Optimal soil nutrient levels are critical for maximizing economic returns, increasing sustainable yields, lowering environmental impacts, sustaining ecosystem services and optimizing nutritional and organoleptic qualities of human and animal foods. Efficient management practices are crucial for increasing economic returns for land managers in a sustainable manner while producing high quality of food for animals and humans with reduced off-site transfer of nutrients from agricultural areas in watersheds. Optimizing N and P inputs requires more information about nutrient inputs from fertilizers, manures, composts, agricultural byproducts, cover crops, and other nutrient sources in addition to nutrient cycling within soils. This requires data from long-term nutrient management studies across a wide range of soils, crops, and environmental conditions. Land management needs are to connect nutrient management practices for crops with nutrient use efficiency; crop quality; crop chemical composition and nutritional value, quality and acceptability for animal and human health. Development of databases that enable the scientific exploration of connections among data generated from diverse research efforts such as nutrient management, fate and ecosystem service outcomes, nutritional composition of crops, and animal and human health, is needed.

Nitrogen is a key nutrient that enhances agricultural yield and protein content, but multiple N loss pathways, as previously mentioned, reduce crop N use efficiency (NUE). Implementing proper management practices is needed to reduce N losses from agricultural systems. ARS has multidisciplinary scientific teams with expertise in soils, ecological engineering, hydrology, livestock management and nutrition, horticulture, crop breeding, human and animal nutrition, post-harvest management and processing, and other areas, and intentional collaboration among these teams offers opportunities to rapidly improve NUE and crop quality and reduce off-site N losses.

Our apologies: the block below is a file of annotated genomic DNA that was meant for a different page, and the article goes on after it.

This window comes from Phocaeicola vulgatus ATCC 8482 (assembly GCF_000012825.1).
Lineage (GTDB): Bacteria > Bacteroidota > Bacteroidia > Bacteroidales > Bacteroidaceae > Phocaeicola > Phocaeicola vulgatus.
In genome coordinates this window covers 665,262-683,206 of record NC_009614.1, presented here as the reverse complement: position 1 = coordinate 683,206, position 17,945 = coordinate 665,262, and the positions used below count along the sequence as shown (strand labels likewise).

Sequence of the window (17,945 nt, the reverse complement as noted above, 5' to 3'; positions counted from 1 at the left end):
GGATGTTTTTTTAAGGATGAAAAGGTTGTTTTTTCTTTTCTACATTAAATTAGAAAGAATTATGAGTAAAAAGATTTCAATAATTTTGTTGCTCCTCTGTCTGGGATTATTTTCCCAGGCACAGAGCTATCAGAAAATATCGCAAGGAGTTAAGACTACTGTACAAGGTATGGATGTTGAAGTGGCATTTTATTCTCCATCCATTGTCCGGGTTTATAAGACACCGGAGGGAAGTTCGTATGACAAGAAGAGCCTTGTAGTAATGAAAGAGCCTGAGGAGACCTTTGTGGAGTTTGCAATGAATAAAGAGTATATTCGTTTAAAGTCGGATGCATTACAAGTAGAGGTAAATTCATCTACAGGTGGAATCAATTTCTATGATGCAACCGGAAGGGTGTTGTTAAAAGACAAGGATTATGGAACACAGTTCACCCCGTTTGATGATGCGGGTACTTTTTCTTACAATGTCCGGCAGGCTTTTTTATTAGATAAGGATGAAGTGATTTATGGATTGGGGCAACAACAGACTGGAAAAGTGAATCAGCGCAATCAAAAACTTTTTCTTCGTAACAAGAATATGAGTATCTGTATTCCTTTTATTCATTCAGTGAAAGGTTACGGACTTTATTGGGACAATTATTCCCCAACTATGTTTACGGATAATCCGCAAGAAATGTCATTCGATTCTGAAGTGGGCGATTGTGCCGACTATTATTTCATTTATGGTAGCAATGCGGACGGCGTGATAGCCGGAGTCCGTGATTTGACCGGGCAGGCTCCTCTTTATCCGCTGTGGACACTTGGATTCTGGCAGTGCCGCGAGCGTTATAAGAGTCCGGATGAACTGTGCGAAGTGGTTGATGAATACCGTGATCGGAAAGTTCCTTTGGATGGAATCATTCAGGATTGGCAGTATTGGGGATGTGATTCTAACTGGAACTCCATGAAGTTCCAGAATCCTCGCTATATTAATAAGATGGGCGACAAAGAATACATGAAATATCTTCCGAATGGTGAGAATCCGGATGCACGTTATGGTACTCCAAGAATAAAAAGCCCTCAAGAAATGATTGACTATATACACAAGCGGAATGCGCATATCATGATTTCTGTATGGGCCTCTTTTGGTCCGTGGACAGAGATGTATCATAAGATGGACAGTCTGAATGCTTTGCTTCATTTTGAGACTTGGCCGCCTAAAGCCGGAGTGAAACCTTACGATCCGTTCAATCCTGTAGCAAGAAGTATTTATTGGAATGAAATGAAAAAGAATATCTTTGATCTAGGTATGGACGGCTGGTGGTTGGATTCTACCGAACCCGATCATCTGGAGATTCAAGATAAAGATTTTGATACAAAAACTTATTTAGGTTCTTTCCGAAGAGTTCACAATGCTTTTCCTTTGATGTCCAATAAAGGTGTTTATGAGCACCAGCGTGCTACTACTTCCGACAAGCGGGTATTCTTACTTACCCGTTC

Similarly, increased P use efficiencies are needed to enhance and ensure sustainable agricultural production and to reduce environmental degradation of water sources. Manure is a valuable source of P and it can be used as a soil amendment to reduce crop production costs. However, there is a need to improve our understanding of the biological and physical cycles of soil P, as well as to obtain more information about P supplies from fertilizer, crop residues, cover crops, manure, and byproducts, and livestock nutrition impacts on manure properties.